Ford's decision to go with two rows instead of three was a bold move considering that the new CEO of Ford, Alan Mulally, was a former top executive of Boeing, a company that prided itself on packing the maximum number of people into the smallest space possible for hours on end. (don't mind me, I typed this paragraph while I was on a six hour flight back to New York from San Francisco in a Boeing jet...seated in coach...between a sumo wrestler and a football player...where I had to pay extra if I wanted lunch instead of peanuts...)
On our top-of-the-line SEL model, the gauge faces were white with black markings that were easy to read at a glance. The steering wheel had two columns of buttons that controlled the cruise system, sound system and even the fan speed and driver's side temperature.
I found the driving position well laid out with easy to decipher controls and gauges. The steering wheel can tilt as well as telescope so drivers of all sizes will be able to find a comfortable position without having to sit too close or too far from the steering wheel.
What I liked best about the Edge was the front seat comfort. I had no problem spending hours in the drivers seat and felt refreshed after my stint behind the wheel. This has to be the best front seat on any car this side of $40,000. Go check out an Edge at a Ford showroom and let me know if you agree.
If I have one complaint about the driver's seat, it is the fact that it is only six-way power operated with a manual recline. Most other vehicles in this class have an eight way power seat where the recline is also power operated.
Our test car was equipped with the optional GPS navigation system which was easy to use, but the best feature of this system was that it had real radio station select buttons across the top of the navigation screen. Way to go Ford.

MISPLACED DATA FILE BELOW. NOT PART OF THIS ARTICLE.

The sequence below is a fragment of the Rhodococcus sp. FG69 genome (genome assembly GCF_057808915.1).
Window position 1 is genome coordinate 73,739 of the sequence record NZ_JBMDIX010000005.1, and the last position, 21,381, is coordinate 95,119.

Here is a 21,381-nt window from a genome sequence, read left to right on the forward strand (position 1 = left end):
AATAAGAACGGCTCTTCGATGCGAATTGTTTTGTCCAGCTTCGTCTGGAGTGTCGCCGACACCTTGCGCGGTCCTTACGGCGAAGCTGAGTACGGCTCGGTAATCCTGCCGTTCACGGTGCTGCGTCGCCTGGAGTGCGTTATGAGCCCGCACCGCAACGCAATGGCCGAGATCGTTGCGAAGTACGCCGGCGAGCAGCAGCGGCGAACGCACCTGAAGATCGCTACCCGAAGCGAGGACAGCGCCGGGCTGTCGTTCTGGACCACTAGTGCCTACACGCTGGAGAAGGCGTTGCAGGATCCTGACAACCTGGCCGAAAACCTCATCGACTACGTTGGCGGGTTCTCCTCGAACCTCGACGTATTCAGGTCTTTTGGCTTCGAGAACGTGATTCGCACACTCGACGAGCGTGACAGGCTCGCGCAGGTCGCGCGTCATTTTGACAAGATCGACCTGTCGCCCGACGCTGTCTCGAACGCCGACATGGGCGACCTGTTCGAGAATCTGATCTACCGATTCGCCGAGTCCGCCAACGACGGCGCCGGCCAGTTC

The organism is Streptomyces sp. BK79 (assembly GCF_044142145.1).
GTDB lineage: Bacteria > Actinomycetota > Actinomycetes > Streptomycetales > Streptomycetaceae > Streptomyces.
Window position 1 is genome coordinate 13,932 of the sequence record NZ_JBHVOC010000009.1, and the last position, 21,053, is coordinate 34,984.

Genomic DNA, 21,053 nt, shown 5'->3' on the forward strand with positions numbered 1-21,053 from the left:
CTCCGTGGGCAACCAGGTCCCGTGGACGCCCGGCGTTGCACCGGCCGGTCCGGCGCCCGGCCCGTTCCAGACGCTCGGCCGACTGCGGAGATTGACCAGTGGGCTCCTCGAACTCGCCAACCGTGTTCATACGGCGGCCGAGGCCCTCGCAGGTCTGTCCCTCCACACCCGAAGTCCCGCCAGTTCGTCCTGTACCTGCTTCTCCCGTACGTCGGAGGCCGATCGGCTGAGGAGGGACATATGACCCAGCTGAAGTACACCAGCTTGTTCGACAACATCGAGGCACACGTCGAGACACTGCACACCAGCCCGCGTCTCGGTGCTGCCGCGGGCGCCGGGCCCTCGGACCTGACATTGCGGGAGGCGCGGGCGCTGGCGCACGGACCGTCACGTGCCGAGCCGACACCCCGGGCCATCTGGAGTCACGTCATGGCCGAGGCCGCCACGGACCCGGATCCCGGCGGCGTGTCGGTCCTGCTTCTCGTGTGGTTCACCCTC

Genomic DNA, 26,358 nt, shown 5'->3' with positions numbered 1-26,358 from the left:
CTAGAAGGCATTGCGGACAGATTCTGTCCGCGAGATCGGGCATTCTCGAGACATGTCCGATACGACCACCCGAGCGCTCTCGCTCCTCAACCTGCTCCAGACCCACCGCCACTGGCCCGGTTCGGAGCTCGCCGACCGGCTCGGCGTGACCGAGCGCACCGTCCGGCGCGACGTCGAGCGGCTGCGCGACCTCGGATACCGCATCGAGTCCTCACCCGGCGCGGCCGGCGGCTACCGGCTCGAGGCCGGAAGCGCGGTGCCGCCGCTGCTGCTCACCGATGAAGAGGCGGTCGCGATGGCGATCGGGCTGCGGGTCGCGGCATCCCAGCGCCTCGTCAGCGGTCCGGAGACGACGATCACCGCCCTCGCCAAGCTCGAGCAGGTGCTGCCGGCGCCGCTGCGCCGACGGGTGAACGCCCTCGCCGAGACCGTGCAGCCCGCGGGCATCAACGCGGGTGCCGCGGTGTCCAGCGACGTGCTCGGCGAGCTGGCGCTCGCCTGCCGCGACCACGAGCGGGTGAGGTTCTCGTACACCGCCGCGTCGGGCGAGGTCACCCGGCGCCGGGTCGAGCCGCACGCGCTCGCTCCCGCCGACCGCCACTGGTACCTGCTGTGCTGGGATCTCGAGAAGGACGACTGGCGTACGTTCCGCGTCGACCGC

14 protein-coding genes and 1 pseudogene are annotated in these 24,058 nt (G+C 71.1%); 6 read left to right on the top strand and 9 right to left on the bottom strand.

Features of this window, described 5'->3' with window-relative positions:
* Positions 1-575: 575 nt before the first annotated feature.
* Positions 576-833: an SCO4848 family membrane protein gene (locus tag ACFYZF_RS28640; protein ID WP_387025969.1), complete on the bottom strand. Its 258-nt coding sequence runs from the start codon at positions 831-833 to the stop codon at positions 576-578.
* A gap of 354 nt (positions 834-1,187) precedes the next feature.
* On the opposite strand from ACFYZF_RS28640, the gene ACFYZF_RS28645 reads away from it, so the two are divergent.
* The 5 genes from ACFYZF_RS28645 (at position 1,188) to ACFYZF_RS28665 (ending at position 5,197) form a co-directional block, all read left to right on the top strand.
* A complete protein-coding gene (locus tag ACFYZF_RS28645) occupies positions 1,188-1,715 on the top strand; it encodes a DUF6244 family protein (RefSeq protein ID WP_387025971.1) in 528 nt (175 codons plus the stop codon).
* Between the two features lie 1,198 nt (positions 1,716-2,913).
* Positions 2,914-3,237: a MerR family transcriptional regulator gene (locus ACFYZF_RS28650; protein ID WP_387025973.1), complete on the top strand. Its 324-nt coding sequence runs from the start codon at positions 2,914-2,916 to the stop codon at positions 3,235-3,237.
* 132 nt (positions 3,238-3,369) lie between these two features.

Most navigation systems lose the six station select buttons in favor of a display screen for the radio that you first have to find before you can choose a station. Sure, you could use the steering wheel control to skip through each station until you find the one you want, but to me, that is annoying. Doubly so for a front seat passenger that has no idea how to use the system. As far as I'm concerned, every car should have 6 station select buttons and two knobs, one for volume and the other to run through all available stations, just like it has been for decades. I have yet to find any newer systems that even come close to that simple approach.
Two easily accessible cup holders were molded into the console within easy reach of driver and front passenger. There was also a bottle holder in each front door. The console glove compartment was huge. It was large enough to swallow a laptop computer or a large handbag. Moveable inserts can be used to customize the space however you see fit. A 12 volt tap was inside the compartment as well as a built in slot to keep wires neatly arranged.
The rear seat will comfortably hold three people. The center seat position has a headrest that is built into the folding armrest. This is a novel idea. If no one is sitting there, you can fold the armrest down so that the center headrest is not in the driver's rear view. There are two cup holders for the rear passengers built into that armrest and are available with the armrest down. Of course, if someone is sitting in the center seat, everyone in back will have to hold on to their drinks. Win some, lose some.